I Baeza


The cathedral covers the square with its shadow, and scents it with its smell of incense and wax that seeps through its walls as a reminder of holiness.


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Jaén´s landscape

The encounter with the landscape of Jaén and its people surprised the young Lorca, accustomed to the flat fertility of the gardens and plains of Granada. Undoubtedly, this landscape clearly influenced him during his long peri-urban walks along the Cerro del Alcázar, on the remains of the old wall. A place that Machado also frequented assiduously.

The display offered by the skyline of “blue mountains, in which the towns shine their diamond whiteness of faded light”, in clear reference to the Aznaitín and Mágina massifs, will leave a mark on his work, as explained below:


I Baeza

(…) If you walk further, the grasslands are so strong that they swallow up the stones on the ground, anxiously licking the walls …, and if we cross a few more alleys, we can contemplate the majestic symphony of a splendid landscape. An immense basin surrounded by blue mountains, in which the towns shine their diamond whiteness of faded light. Shady and brave chords of olive groves contrast with the sierras, which are deep purple on the skirts. (…)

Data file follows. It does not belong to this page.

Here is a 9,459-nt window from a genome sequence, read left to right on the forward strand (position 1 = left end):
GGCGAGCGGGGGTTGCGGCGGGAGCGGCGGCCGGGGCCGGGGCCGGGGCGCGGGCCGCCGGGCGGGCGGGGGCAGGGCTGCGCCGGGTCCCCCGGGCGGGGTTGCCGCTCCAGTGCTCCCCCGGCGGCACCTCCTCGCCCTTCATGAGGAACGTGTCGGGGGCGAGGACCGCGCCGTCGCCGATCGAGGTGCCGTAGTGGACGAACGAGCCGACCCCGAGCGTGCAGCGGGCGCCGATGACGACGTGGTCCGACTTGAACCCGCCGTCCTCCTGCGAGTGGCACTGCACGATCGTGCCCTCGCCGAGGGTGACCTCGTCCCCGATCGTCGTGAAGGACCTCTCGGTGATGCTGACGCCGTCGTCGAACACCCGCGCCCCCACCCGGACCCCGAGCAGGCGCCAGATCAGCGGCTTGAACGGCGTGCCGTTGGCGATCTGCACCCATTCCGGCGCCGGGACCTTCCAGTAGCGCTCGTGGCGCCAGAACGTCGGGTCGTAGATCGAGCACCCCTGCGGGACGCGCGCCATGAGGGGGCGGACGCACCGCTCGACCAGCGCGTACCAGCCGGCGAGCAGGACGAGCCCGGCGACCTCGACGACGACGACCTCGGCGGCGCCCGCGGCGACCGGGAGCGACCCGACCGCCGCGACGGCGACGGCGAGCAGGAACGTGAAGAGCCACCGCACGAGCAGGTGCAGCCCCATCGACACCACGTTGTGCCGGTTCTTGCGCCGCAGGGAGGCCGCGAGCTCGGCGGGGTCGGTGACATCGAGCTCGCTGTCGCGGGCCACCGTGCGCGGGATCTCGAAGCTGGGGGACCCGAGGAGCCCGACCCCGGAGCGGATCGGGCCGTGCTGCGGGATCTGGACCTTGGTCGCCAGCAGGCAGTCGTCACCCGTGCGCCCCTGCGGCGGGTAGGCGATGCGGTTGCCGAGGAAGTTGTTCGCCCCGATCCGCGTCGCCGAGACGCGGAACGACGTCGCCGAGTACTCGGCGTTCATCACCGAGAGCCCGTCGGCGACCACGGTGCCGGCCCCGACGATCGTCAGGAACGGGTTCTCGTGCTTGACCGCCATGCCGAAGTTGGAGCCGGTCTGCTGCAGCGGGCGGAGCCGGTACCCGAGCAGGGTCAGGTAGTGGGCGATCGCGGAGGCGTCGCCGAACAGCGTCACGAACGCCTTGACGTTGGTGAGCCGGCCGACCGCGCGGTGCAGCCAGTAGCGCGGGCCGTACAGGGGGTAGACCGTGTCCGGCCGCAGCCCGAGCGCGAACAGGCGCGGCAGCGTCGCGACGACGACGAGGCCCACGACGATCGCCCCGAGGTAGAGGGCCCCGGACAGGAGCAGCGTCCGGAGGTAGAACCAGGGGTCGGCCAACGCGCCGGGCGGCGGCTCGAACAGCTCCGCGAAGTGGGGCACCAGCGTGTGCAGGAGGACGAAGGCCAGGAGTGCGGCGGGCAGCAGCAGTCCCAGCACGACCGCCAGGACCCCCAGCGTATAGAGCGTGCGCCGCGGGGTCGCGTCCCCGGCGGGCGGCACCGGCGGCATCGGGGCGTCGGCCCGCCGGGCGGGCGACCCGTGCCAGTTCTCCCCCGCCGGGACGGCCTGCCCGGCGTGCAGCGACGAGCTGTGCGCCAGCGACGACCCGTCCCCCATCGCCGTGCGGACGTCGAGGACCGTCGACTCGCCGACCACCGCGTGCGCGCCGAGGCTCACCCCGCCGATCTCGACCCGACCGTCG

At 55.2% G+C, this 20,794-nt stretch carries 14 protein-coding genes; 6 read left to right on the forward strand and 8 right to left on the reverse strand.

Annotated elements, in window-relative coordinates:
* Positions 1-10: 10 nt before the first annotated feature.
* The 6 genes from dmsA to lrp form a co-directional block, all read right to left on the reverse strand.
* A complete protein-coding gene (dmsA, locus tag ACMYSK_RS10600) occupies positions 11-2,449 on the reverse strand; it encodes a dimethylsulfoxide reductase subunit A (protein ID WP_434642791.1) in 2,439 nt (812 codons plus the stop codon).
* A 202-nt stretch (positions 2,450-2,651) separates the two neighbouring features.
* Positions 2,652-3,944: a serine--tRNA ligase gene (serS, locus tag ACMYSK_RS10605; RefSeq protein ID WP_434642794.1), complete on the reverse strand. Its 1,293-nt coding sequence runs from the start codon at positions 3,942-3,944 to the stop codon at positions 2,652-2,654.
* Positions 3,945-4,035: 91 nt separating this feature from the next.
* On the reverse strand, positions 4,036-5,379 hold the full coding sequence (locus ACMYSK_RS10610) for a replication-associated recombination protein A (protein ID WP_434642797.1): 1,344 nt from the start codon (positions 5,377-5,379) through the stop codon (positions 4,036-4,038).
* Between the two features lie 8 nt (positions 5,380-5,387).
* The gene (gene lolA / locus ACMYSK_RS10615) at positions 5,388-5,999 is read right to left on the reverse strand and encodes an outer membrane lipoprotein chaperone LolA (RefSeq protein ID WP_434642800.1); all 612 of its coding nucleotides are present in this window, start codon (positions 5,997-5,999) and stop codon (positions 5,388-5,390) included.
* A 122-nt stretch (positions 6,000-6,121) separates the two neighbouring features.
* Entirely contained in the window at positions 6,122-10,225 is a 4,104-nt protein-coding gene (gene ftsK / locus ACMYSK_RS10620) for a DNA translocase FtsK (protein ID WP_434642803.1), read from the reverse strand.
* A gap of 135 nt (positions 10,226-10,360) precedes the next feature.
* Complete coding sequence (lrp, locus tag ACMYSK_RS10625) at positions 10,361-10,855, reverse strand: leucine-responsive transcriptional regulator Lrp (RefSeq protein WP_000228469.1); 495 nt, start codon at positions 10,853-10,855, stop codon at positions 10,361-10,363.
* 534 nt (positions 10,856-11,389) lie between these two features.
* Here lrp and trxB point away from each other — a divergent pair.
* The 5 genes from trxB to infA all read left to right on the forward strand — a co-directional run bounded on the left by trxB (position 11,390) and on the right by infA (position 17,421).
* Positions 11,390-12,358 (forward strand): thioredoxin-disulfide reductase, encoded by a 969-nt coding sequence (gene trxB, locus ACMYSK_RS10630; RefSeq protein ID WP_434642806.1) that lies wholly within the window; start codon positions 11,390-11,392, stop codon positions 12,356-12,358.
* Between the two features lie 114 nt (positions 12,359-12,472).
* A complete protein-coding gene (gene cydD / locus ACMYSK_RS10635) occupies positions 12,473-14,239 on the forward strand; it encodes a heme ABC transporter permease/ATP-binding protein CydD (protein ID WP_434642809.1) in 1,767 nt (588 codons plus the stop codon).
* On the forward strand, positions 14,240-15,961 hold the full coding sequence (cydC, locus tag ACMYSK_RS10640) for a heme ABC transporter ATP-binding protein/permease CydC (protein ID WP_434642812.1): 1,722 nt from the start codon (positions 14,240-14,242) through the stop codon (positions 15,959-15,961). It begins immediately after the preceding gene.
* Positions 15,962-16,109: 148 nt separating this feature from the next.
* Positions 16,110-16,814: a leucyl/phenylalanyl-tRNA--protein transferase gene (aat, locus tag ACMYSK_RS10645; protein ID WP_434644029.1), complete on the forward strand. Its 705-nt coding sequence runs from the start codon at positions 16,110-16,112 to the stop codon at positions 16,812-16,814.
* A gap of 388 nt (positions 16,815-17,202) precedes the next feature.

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Carrera de Jesús street house

On his trip to Jaén, Federico García Lorca stayed at the house of Don Manuel Montero Sola on Carrera de Jesús Street. The building consists of three floors with a lateral façade of exposed stone, while on the main façade there are two central balconies flanked by two viewpoints with bars and a noble coat of arms on one side. The Aqueduct of Carmen was in its back gardens.

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Aqueduct of Carmen and path of the Orchards

On November 2, 1925, García Lorca dated a postcard with the image of the Aqueduct of Carmen and the Senda de los Huertos, very close to the address he uses as his residence, on Carrera de Jesús Street. In this postcard, addressed to his friend Melchor Fernández Almagro, who lived in Madrid, he recommends his visit to Jaén: “I’m sure you would find the character of this landscape magnificent.”